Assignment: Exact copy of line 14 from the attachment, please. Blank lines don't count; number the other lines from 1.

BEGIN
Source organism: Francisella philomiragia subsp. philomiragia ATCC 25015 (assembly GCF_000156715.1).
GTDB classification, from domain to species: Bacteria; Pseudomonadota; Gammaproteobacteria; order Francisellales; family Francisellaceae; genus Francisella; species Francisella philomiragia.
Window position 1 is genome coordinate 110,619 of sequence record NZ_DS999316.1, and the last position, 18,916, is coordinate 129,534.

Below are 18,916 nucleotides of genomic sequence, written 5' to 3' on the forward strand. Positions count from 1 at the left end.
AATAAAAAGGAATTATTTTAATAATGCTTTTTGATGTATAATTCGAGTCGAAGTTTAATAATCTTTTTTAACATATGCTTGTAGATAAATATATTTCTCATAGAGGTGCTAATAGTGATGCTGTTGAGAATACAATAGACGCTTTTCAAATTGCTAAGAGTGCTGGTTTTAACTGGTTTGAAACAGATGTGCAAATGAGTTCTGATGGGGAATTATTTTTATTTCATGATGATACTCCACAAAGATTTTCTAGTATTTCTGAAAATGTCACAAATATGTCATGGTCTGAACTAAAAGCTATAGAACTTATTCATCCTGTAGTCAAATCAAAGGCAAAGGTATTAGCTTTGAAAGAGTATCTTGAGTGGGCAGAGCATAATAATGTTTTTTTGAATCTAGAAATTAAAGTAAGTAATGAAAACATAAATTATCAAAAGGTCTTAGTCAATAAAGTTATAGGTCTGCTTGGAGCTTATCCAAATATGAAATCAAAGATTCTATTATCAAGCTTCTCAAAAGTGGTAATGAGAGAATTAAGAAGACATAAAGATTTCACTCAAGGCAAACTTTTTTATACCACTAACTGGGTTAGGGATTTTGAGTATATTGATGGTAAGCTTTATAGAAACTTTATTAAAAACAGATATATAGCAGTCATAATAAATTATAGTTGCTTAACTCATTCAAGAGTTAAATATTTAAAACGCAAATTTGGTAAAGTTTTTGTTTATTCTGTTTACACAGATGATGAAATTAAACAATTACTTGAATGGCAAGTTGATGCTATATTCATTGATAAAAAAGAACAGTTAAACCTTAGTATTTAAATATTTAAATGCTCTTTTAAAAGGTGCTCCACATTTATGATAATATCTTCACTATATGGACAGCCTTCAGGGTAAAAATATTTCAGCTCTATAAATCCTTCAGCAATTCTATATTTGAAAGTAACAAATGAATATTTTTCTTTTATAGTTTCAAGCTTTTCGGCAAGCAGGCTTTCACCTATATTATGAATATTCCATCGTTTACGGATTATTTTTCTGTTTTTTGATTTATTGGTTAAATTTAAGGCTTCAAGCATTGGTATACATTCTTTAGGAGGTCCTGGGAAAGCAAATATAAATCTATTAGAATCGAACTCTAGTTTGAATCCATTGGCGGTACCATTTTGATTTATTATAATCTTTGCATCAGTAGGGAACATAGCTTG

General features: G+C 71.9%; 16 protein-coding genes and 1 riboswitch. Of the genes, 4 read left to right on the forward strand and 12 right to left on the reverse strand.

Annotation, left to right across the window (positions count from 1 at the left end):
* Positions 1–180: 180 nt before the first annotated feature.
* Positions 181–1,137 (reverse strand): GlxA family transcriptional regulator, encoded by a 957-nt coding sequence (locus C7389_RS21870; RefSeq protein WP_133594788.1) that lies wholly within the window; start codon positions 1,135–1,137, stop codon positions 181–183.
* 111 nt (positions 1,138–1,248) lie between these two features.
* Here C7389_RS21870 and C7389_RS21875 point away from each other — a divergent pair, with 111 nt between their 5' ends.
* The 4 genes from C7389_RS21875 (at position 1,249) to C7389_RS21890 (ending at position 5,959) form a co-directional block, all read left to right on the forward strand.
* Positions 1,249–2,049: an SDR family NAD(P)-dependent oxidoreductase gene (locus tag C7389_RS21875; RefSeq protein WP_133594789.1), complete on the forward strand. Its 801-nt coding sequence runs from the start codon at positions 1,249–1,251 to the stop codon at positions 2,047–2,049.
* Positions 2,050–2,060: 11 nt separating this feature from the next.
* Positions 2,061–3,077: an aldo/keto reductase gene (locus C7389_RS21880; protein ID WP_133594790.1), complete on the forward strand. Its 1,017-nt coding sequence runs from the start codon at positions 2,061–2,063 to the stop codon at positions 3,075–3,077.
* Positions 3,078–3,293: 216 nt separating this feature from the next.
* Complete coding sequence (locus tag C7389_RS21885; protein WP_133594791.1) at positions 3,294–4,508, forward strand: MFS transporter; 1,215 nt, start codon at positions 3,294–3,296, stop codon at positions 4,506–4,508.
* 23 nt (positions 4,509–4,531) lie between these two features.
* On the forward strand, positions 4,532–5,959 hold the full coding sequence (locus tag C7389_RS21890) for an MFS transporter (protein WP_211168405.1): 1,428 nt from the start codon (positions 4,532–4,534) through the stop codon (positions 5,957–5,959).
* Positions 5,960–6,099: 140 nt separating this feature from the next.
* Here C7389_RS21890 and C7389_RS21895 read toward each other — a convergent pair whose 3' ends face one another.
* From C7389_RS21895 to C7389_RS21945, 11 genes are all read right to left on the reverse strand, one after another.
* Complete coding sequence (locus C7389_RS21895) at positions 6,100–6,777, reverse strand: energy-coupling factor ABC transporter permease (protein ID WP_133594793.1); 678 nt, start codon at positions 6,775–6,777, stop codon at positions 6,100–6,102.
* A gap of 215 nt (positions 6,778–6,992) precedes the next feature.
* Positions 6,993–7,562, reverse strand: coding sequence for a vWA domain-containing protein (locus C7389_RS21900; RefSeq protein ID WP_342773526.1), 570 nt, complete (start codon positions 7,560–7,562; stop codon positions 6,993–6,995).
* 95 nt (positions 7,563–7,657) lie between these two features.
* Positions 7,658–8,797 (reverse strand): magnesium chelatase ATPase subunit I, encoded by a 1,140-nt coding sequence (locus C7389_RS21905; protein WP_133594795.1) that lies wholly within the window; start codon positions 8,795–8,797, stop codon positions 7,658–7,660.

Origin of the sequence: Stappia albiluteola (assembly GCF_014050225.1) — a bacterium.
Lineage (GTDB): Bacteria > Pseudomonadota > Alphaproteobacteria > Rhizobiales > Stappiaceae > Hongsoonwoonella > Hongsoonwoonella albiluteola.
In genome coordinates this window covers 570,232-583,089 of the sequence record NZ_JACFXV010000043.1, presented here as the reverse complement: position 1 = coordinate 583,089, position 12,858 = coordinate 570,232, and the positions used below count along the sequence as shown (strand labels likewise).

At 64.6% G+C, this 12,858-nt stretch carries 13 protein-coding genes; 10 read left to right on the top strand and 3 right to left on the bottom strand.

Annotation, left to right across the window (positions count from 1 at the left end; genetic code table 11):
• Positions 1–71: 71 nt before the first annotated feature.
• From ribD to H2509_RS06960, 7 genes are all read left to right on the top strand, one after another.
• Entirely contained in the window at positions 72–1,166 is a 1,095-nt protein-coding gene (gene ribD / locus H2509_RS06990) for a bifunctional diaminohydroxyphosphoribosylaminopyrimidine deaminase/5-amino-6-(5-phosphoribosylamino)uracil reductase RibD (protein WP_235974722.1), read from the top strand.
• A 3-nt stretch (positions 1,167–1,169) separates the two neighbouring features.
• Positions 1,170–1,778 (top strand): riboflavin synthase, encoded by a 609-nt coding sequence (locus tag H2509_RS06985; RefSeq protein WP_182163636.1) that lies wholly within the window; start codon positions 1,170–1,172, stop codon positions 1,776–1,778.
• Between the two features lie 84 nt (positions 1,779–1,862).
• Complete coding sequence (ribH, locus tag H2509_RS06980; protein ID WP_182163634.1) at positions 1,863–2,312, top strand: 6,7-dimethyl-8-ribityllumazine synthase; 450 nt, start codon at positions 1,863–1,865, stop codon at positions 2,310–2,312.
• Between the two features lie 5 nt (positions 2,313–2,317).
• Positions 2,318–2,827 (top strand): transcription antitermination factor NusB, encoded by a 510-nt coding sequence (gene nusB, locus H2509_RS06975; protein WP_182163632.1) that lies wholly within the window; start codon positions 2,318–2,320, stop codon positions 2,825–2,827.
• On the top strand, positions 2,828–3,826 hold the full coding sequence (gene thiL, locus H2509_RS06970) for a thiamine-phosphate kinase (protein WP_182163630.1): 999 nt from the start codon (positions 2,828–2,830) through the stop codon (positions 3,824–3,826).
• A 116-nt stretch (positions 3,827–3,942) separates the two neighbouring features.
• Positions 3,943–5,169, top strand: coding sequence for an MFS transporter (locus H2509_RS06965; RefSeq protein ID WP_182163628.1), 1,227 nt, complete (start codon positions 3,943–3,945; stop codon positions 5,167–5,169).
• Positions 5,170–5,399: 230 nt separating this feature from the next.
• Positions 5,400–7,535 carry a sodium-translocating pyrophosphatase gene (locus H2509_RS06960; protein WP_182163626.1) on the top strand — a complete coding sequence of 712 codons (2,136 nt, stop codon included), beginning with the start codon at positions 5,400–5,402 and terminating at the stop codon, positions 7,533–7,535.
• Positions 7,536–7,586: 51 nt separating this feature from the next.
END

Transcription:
* Positions 2,050–2,060: 11 nt separating this feature from the next.